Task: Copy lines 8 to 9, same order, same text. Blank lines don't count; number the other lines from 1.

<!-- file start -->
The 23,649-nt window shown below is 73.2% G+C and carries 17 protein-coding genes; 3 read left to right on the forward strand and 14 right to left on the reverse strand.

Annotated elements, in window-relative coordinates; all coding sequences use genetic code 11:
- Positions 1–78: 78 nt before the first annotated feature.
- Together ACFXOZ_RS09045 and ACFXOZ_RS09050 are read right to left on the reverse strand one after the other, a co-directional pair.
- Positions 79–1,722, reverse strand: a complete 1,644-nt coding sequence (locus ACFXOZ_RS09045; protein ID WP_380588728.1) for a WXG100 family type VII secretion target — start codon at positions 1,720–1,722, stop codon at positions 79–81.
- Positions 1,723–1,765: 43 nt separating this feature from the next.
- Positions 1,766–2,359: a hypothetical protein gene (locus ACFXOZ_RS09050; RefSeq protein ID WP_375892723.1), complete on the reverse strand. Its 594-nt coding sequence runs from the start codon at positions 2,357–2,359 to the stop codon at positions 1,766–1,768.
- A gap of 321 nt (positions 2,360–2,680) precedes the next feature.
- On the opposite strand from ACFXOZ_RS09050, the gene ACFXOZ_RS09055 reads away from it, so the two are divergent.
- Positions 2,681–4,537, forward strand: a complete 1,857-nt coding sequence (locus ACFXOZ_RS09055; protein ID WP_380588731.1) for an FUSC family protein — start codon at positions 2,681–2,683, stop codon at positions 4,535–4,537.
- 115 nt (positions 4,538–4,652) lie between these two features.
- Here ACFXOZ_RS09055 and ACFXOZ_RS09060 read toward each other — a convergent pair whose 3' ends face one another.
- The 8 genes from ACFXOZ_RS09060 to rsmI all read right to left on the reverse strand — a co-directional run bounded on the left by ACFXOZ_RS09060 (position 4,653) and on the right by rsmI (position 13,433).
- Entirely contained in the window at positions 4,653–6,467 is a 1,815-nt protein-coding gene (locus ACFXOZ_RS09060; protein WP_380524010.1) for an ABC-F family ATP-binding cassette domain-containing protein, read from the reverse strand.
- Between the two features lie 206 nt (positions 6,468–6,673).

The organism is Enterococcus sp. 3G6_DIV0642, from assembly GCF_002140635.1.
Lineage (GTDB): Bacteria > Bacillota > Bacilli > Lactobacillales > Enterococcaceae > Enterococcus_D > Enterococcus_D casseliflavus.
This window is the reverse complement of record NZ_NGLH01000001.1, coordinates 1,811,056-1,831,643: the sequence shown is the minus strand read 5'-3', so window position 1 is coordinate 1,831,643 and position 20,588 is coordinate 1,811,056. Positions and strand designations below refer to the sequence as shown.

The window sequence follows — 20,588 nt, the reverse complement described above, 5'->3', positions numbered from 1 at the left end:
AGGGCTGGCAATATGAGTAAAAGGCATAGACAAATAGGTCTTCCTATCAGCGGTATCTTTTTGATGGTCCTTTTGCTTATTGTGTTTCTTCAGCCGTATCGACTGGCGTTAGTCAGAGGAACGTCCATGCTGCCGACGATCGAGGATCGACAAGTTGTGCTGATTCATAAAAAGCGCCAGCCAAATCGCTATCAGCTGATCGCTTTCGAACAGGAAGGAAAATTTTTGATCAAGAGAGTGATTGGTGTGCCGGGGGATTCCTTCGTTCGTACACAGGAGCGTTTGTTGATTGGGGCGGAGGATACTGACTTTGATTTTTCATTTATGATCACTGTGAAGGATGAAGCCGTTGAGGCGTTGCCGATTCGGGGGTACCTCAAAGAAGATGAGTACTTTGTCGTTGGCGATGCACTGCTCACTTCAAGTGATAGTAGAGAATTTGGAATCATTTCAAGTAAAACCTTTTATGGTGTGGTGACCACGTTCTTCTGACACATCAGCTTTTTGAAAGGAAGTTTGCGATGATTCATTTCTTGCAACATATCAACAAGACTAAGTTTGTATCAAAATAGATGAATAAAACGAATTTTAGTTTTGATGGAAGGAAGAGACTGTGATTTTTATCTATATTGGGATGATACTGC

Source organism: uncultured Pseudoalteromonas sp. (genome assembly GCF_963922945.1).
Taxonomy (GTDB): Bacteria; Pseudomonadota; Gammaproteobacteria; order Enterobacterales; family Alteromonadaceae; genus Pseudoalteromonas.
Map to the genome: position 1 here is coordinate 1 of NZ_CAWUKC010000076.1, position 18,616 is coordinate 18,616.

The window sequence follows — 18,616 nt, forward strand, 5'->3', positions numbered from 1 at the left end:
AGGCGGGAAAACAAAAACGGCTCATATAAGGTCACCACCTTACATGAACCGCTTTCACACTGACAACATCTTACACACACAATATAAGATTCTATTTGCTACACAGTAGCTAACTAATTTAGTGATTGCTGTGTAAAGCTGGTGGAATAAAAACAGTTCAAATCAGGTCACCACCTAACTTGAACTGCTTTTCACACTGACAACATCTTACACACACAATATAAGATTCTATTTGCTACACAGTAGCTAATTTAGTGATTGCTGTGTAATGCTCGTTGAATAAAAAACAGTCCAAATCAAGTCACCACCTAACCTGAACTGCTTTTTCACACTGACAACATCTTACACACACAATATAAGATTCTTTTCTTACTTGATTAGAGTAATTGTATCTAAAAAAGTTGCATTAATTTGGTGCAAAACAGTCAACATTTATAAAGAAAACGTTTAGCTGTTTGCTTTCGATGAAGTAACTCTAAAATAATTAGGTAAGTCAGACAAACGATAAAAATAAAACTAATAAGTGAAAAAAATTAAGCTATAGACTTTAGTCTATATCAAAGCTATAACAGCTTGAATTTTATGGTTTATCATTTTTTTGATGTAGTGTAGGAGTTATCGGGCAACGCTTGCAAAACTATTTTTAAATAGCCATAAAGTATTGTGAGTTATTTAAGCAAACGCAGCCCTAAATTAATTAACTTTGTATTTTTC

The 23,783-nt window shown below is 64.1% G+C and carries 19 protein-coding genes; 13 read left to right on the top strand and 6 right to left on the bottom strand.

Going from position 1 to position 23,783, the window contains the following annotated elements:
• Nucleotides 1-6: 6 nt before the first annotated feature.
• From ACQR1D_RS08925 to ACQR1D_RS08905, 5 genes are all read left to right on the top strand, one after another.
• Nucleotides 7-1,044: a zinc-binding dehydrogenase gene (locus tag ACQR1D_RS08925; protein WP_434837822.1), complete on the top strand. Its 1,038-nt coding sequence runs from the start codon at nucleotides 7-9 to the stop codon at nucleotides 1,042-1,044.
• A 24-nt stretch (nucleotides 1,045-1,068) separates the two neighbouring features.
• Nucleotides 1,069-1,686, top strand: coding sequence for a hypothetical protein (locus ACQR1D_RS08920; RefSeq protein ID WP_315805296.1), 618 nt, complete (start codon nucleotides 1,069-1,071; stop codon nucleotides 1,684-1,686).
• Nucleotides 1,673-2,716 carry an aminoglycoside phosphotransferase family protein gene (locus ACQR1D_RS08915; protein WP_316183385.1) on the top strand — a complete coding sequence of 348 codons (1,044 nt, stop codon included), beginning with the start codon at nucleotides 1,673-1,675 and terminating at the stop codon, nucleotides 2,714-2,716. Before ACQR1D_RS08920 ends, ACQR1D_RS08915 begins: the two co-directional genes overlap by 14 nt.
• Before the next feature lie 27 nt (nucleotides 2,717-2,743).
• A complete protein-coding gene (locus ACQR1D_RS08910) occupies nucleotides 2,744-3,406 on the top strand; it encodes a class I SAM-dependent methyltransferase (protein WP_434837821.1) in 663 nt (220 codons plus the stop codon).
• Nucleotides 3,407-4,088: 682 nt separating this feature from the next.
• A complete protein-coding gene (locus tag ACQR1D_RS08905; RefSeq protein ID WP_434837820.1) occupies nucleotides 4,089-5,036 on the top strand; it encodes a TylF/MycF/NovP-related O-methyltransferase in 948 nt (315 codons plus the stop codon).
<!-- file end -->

- A gap of 321 nt (positions 2,360–2,680) precedes the next feature.
- On the opposite strand from ACFXOZ_RS09050, the gene ACFXOZ_RS09055 reads away from it, so the two are divergent.